QST de W1AW
Propagation Forecast Bulletin 43 ARLP043
From Tad Cook, K7VVV
Seattle, WA October 22, 1999
To all radio amateurs
SB PROP ARL ARLP043
ARLP043 Propagation de K7VVV
Solar flux had a spectacular increase over the past week, with values around 200. The official solar flux number is taken from the Penticton, British Columbia observatory at 2000z, but there are actually three measurements daily. The highest value for the week was at 2300z on Thursday, October 14, when the flux reached 200.6. Flux values stayed above 190 for the thrice-daily readings until 2000z on Saturday, when the flux was 189.0.
Geomagnetic conditions were quite stormy from October 10-17, when the planetary A index ranged from 21 to 34. This was caused by a series of coronal holes and flares, streaming charged particles in a high speed solar wind. From October 18-20 the planetary A index was in the single digits, with many periods having a K index of 1. On October 21, the effects of a coronal mass ejection a couple of days earlier could be seen, with K indices back up above 4. You can see geomagnetic indices in three hour intervals for planetary, mid and high latitudes at gopher://sec.noaa.gov/00/indices/DGD.
Earlier in the week the forecast for planetary A index for this coming weekend showed a value of 20. The latest forecast for the A index for Friday is 25 to 30, 10 for Saturday, and 15 to 20 on Sunday, due to a coronal hole. The predicted solar flux is 150, 145 and 140 for the same period. After the weekend the solar flux is expected to bottom out around 125 from October 26-29, then rise back to 200 around November 10 or 11. Geomagnetic indices are expected to be mostly low until November 6, when recurring coronal holes are expected to keep conditions unsettled or stormy through November 13.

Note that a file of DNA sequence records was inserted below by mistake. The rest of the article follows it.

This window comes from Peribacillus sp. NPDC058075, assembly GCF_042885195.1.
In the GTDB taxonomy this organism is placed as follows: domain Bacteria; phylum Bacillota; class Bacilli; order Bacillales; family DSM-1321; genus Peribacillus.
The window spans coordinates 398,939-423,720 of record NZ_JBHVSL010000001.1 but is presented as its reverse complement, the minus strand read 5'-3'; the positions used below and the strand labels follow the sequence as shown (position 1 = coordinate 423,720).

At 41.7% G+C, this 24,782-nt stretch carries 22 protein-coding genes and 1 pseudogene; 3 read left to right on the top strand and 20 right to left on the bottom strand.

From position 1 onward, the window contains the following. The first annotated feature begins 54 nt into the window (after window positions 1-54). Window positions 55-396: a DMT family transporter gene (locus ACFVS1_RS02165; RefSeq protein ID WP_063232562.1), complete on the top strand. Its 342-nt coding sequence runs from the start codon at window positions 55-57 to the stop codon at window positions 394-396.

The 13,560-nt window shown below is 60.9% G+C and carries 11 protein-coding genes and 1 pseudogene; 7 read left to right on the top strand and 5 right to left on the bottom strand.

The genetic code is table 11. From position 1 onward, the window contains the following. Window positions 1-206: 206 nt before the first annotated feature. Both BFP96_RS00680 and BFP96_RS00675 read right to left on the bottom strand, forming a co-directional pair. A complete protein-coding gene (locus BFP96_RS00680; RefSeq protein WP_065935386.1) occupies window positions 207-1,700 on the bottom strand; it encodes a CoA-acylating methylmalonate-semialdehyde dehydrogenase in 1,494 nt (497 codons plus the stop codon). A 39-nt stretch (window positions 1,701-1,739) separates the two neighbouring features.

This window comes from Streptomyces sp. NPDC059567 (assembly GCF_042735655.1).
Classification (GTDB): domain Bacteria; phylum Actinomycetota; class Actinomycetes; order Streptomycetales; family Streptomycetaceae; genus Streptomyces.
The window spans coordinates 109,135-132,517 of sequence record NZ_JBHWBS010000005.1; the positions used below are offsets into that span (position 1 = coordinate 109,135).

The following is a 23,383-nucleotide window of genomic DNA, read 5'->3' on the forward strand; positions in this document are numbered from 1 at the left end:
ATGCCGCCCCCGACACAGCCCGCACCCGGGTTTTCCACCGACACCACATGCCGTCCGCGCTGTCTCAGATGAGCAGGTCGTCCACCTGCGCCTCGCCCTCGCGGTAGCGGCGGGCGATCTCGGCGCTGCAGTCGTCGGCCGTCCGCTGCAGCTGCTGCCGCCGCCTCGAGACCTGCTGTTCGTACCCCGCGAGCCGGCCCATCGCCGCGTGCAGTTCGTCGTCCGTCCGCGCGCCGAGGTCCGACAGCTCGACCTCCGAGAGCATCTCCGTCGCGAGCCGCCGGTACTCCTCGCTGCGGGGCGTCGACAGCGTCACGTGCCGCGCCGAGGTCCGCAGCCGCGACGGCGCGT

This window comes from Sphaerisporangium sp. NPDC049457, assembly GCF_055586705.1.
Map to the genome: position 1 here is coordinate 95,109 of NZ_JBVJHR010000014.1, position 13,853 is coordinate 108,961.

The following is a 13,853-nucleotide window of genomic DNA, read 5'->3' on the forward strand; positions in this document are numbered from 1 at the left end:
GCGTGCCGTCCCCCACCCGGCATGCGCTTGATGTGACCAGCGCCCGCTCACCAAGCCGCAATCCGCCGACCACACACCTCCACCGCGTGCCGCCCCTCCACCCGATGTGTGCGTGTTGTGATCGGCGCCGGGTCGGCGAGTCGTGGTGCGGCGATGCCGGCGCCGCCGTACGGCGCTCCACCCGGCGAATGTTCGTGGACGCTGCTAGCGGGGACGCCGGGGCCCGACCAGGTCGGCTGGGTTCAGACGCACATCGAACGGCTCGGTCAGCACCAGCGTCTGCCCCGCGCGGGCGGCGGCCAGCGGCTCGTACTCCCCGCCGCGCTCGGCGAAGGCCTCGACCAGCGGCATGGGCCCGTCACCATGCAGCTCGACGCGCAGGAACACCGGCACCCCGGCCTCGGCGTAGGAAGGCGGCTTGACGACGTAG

On October 12 and 13, the Solar and Heliospheric Observatory (SOHO) detected two large coronal mass ejections from the sun over an eight hour period. You can see photos, an article and even an animation of this event if you look on the NASA web site at http://science.msfc.nasa.gov/newhome/headlines/ast15oct99_1.htm.
Last week NASA released an article about solar cycle progress at http://science.msfc.nasa.gov/newhome/headlines/ast14oct99_1.htm. It quotes work by David Hathaway, a solar physicist at the Marshall Space Flight Center indicating that the peak of the current solar cycle should be around the middle of next year.
''Our predictions have consistently targeted 2000 as the beginning of solar maximum,'' said Hathaway, ''but the latest numbers suggest that the peak sunspot count in 2000 will be a bit lower than expected. The projected peak is comparable to, but lower than the peaks of the last two maxima (in 1989 and 1978). That would put all three of the recent sunspot maxima in the same class -- above average compared to all the sunspot cycles since the mid 1700's.'' He went on to state that the peak of the solar cycle is actually a broad peak, not an event centered around a certain date. He predicts that solar activity should be highest in 2000 and 2001, and then perhaps in 2002 it will decline to where it is now in October 1999.
Sunspot numbers for October 14 through 20 were 206, 130, 189, 169, 135, 169 and 193 with a mean of 170.1. 10.7 cm flux was 199.8, 198.2, 189, 178, 172.7, 169.6 and 158.8, with a mean of 180.9, and estimated planetary A indices were 24, 24, 21, 26, 6, 7 and 4, with a mean of 16.
The path projection for this weekend is for Saturday, from San Francisco, California.